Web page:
Marines

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Two Marines with the Chemical Biological Incident Response Force demonstrate how to find and rescue injured persons in low visibility conditions during Adm. James A. Winnefeld, Jr.’s visit, Sept. 23, 2010. The demonstration was one of many during the visit, which was coordinated to increase understanding of CBIRF’s roles and capabilities.

Photo by Pfc. Christofer P. Baines

US Northern Command commander visits Marines, sailors

24 Sep 2010 | Pfc. Christofer P. Baines

Adm. James A. Winnefeld, Jr., commander of U.S. Northern Command, visited the Chemical Biological Incident Response Force, Sept. 23, 2010, enhancing his understanding of the unit’s roles and capabilities in an operational capacity.

The day began with a command brief, followed by a tour of the Downey Responder Training Facility aboard Naval Surface Warfare Center Stump Neck, Md. During the tour, CBIRF Marines and sailors demonstrated operational procedures, which were explained by subject matter experts.

CBIRF is a force of technically-skilled Marines and sailors, highly trained in the disciplines of search and rescue. They also train to identify, counter and react to chemical or biological weapons, high-yield explosive incidents or natural disaster.

“Their ability to respond quickly to one of these events, to rescue citizens in danger in a stressful environment is one of the most unique capabilities our nation has,” Winnefeld said.

The unit works alongside other first responders to include fire departments and the Secret Service. They train around the clock to sharpen their ability to mitigate and identify threats, as well as skills in extraction, decontamination and other specialties such as explosive ordinance disposal.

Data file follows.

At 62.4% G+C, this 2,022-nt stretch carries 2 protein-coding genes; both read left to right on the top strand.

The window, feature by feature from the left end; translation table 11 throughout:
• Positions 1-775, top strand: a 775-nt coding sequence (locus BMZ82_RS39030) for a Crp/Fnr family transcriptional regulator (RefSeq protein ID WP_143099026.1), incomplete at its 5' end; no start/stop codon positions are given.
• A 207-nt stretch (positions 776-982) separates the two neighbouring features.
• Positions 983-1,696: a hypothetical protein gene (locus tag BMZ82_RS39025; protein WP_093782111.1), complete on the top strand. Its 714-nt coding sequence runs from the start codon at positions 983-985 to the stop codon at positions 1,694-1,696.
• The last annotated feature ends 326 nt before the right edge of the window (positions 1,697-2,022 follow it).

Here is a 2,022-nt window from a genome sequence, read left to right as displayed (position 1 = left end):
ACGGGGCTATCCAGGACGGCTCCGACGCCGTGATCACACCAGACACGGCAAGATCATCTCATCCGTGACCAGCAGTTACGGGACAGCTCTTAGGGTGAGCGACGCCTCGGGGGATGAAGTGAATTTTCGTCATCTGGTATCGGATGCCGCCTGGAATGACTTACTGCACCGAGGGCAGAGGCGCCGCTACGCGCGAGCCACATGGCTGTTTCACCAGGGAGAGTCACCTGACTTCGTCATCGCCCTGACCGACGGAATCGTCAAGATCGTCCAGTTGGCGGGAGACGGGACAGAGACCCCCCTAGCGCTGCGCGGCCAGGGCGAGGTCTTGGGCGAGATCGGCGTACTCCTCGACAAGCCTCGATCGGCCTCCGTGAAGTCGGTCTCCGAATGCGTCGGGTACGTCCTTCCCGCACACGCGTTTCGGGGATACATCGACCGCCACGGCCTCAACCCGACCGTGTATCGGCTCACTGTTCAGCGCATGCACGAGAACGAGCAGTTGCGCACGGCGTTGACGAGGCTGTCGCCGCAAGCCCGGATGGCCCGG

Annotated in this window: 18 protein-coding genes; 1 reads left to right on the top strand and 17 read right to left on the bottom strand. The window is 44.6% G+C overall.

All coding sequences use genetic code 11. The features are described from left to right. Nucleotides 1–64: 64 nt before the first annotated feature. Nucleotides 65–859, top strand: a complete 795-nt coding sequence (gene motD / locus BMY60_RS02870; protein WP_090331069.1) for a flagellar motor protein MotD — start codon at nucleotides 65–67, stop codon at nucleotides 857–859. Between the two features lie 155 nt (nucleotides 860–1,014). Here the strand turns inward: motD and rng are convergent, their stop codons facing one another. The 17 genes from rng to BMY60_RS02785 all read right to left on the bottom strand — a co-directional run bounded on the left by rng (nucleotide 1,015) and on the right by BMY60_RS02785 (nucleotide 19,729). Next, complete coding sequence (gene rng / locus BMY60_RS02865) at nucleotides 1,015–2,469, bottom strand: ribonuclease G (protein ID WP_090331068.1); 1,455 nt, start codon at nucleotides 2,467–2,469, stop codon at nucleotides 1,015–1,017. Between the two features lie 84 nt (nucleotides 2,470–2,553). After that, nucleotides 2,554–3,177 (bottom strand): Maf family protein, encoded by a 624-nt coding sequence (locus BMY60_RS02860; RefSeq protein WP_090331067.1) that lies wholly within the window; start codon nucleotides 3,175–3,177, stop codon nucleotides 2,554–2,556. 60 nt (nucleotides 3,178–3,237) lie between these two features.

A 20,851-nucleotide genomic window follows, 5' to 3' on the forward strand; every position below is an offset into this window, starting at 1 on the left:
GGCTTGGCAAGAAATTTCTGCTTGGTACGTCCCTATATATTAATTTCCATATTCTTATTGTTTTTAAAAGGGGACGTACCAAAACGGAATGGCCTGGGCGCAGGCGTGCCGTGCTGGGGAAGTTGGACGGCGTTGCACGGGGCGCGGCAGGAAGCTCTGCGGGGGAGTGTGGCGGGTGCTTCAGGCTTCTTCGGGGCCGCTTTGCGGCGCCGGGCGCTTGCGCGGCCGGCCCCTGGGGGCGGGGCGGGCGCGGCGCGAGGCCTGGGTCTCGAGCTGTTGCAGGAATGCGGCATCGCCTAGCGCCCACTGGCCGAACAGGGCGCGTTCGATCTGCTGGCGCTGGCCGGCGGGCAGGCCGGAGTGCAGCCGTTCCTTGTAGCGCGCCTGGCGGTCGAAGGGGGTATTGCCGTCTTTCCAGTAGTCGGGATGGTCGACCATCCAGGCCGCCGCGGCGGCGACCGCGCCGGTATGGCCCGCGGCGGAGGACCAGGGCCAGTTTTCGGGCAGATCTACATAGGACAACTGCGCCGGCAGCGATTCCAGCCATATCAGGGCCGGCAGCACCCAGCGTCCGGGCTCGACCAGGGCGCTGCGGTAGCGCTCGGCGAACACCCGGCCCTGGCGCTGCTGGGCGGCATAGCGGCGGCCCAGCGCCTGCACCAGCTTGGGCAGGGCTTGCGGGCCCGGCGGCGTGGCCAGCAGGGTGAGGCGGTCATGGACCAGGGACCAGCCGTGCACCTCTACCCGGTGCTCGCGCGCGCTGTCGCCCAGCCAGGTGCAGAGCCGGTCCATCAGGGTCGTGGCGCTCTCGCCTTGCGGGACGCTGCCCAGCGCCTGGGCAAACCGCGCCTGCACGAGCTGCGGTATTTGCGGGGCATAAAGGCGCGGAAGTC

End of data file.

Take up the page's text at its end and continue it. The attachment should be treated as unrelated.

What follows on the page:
Their ability to work with civilian agencies gives the Marines an edge whenever they are called upon to keep people safe, said Capt. Virgil N. Usana, CBIRF future operations officer.

“We are constantly training all over the U.S.,” Usana said. “Last February, we were deployed in support of the 2010 Olympics.”

The unit is made up of sailors and Marines from various occupational specialties. Every Marine, even those in support roles such as motor transportation and administration, must undergo the CBIRF Basic Operations Course.

“I think it’s a great opportunity for Marines to step out of their element,” said Cpl. Paul A. Gomez, a CBIRF motor transportation operator. “I’m a motor-t guy, but I can extract and decontaminate victims at an operator’s level. Here, every Marine is an extractor.”

He added that CBIRF is not just an asset to the Corps, but to the entire nation.


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